April 2021 Come Follow Me Ministering – Repent and Rejoice This Easter
The April 2021 Come Follow Me Ministering Printable ties together Elder Matthew S. Holland’s October 2020 General Conference talk “The Exquisite Gift of the Son” and this April’s Come, Follow Me lesson on Easter.
These ministering printables are a great way to help families incorporate the “Come, Follow Me” lessons into their own study. They are also perfect for Young Women’s, Relief Society, Sunday School, or Family Home Evening. I hope that these ministering printables will be a simple way to reach out to those we minister to.
Download April Easter 2021 Come Follow Me Ministering Printable (4×6) (Four to a Sheet PDF)
These clear boxes are quickly becoming one of my favorites. It is such a cute way to gift candy and I love the way a printable looks on top of it. Since it is Easter this month, I filled the boxes either with Nerd Jelly Beans or Cadbury chocolate eggs, two of my favorite Easter candies!
April 2021 Come Follow Me Ministering Printable
Repent and Rejoice This Easter
On Easter, we celebrate the Atonement – Christ’s victory over physical and spiritual death. It is a gift that He not only paid for, but implores us to accept. This year as we read through Doctrine and Covenants in “Come, Follow Me,” we hear the Lord personally pleading for us to repent and follow Him.
How Exquisite You Know Not
In Doctrine and Covenants 19:15-19, the Lord exhorts us to repent or suffer the consequences of sin, saying, “and your sufferings be sore—how sore you know not, how exquisite you know not, yea, how hard to bear you know not.” Christ knows this pain personally because he suffered those things for us, “Which suffering caused myself, even God, the greatest of all, to tremble because of pain, and to bleed at every pore, and to suffer both body and spirit—and would that I might not drink the bitter cup, and shrink.” Christ suffered all this for us so that we might not suffer if we would repent.
Lift Up Your Heads and Rejoice
On Easter Sunday, the Lord appeared to Joseph Smith and Oliver Cowdery in the Kirtland Temple shortly after it had been dedicated. The first thing He said to them is, “I am the first and the last; I am he who liveth, I am he who was slain; I am your advocate with the Father. Behold, your sins are forgiven you; you are clean before me; therefore, lift up your heads and rejoice.” (Doctrine and Convents 110:4-5)
Notice how the very first thing He tells them is that they are forgiven and to rejoice. We see this same pattern repeated over and over again when the Lord appears to others in the scriptures. When Enos prays in the Book of Mormon, the Lord tells him his sins are forgiven and his guilt is swept away. In the Doctrine and Covenants, it is often one of the first things the Lord tells His disciples at the beginning of a revelation (Doctrine and Covenants 31:5, 36:1, 60:7, 61:2, 64:3, 90:1, 108:1, and many others). In the Old Testament when Isaiah sees the Lord, he laments because he is a man of unclean lips and is in the presence of the Lord. Isaiah’s sins are then purged as the seraphim lays a hot coal from the altar on his lips.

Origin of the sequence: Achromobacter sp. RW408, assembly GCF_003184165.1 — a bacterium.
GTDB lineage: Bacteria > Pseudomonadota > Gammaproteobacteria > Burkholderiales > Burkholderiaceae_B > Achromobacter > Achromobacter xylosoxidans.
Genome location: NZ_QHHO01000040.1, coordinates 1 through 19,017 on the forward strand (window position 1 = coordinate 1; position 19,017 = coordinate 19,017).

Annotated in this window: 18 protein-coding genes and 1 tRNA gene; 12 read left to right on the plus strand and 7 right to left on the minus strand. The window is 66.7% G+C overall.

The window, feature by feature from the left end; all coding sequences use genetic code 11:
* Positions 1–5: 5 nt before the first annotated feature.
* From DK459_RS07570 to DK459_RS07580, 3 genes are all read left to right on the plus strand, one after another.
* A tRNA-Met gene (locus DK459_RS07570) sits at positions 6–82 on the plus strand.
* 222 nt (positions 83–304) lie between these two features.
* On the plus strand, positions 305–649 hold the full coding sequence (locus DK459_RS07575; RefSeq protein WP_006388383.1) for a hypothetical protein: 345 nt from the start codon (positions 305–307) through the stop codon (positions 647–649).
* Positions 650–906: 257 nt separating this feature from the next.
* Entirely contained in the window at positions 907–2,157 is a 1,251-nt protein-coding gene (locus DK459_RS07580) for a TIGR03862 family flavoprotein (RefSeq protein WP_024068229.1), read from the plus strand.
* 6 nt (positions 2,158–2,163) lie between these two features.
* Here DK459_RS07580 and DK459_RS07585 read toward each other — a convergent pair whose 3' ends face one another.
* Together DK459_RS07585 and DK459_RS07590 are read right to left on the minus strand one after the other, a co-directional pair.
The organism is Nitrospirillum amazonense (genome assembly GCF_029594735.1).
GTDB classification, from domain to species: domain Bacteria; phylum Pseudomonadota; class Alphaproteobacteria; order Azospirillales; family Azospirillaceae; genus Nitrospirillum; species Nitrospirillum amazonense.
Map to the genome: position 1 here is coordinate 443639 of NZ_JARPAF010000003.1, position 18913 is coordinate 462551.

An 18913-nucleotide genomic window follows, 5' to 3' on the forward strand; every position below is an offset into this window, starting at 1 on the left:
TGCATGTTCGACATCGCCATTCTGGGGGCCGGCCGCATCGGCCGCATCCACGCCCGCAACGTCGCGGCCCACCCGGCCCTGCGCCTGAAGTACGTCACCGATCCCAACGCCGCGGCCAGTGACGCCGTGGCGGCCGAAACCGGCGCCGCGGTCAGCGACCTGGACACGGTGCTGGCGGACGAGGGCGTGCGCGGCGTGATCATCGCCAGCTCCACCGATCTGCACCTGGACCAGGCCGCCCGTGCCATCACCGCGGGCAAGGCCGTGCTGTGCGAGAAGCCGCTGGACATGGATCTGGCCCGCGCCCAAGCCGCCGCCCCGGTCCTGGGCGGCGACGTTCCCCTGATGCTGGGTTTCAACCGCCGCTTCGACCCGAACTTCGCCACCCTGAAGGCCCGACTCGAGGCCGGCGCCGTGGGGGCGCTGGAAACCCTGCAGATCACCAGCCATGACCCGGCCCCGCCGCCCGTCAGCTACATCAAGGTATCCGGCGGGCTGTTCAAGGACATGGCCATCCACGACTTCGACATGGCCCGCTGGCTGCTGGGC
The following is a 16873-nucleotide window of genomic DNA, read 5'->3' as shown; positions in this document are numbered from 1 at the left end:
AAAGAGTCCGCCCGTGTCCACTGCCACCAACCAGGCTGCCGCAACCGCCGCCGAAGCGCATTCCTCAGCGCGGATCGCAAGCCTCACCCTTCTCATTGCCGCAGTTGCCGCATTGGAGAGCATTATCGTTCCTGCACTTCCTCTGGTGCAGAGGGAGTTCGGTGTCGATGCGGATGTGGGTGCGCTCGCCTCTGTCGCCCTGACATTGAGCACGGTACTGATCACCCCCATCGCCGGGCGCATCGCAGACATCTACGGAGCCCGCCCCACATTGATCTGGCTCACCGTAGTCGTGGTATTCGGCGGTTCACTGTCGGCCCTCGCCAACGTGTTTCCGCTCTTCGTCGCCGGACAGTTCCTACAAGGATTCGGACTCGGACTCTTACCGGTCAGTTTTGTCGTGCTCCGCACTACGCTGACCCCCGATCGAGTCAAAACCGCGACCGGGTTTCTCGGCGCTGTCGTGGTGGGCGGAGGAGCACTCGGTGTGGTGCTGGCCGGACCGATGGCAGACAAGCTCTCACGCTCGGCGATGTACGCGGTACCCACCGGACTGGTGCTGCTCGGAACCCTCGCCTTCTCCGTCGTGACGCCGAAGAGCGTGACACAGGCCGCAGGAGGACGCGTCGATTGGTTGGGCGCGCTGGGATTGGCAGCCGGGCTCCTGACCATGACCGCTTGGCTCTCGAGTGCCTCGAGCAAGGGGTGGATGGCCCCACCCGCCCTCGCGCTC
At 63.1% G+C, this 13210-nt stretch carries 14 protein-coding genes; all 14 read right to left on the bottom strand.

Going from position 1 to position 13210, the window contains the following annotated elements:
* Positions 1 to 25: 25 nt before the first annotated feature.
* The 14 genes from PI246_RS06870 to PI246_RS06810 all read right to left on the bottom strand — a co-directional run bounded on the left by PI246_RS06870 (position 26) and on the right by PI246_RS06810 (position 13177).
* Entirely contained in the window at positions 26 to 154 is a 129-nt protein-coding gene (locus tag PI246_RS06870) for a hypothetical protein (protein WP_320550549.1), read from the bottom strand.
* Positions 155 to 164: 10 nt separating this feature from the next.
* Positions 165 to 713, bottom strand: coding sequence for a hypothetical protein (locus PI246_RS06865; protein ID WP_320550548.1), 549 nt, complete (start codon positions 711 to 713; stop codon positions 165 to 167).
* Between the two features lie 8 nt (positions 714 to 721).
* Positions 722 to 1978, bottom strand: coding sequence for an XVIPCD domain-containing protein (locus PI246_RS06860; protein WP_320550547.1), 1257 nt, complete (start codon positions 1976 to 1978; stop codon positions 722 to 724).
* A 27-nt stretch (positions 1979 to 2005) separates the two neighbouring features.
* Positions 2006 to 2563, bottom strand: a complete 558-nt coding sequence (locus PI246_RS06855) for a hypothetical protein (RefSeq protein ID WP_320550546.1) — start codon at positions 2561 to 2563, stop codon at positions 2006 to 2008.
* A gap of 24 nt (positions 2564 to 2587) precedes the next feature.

I have never stood before the Lord in this life, but someday I will. Given the experiences of others, I can only imagine my mind will be filled with the millions of reasons I do not deserve to be there. Like Alma in the Book of Mormon, I may wish to “become extinct both soul and body.” But also like Alma, I can turn my mind to Christ and His Atonement.
Although on a much smaller scale, I feel somewhat the same as I go to renew my temple recommend. When I am asked the question, “Do you consider yourself worthy to enter the Lord’s house and participate in temple ordinances?” I feel a little uncomfortable. I never can say yes without qualifying it. I always say, “Yes, thanks to the grace and Atonement of the Savior.” Those blessings are only available to me because Christ paid the price for my sins. In that moment of accountability, I am not perfect. But I am trying and the Lord knows that. Thanks to Christ, I can also lift up my head and rejoice.
The Purpose of Repentance
In his October 2020 General Conference talk, Elder Matthew S. Holland talks about the exquisite pain of our sins and the exquisite joy of forgiveness. He says, “We must never forget that the very purpose of repentance is to take certain misery and transform it into pure bliss. Thanks to His “immediate goodness,” the instant we come unto Christ—demonstrating faith in Him and a true change of heart—the crushing weight of our sins starts to shift from our backs to His. This is possible only because He who is without sin suffered “the infinite and unspeakable agony” of every single sin in the universe of His creations, for all of His creations—a suffering so severe, blood oozed out of His every pore. From direct, personal experience the Savior thus warns us, in modern scripture, that we have no idea how “exquisite” our “sufferings” will be if we do not repent. But with unfathomable generosity He also clarifies that “I, God, have suffered these things for all, that they might not suffer if they would repent”—a repentance which allows us to “taste” the “exceeding joy” Alma tasted.”
Rejoice This Easter
As imperfect sons and daughters of a Heavenly Father, we must not forget the why behind the Savior’s suffering. He did not come to cast us aside, but to gather us “as a hen gathereth her chickens under her wings.” (Doctrine and Covenants 10:65) He suffered so that we could rejoice.
Elder Holland testifies, “I witness to you that through the staggering goodness of Jesus Christ and His infinite Atonement, we can escape the deserved agonies of our moral failings and overcome the undeserved agonies of our mortal misfortunes.”
This Easter, don’t forget to rejoice. Block out all the negative voices telling you that you aren’t good enough. Focus on the voice of the Savior who calls us all to Him.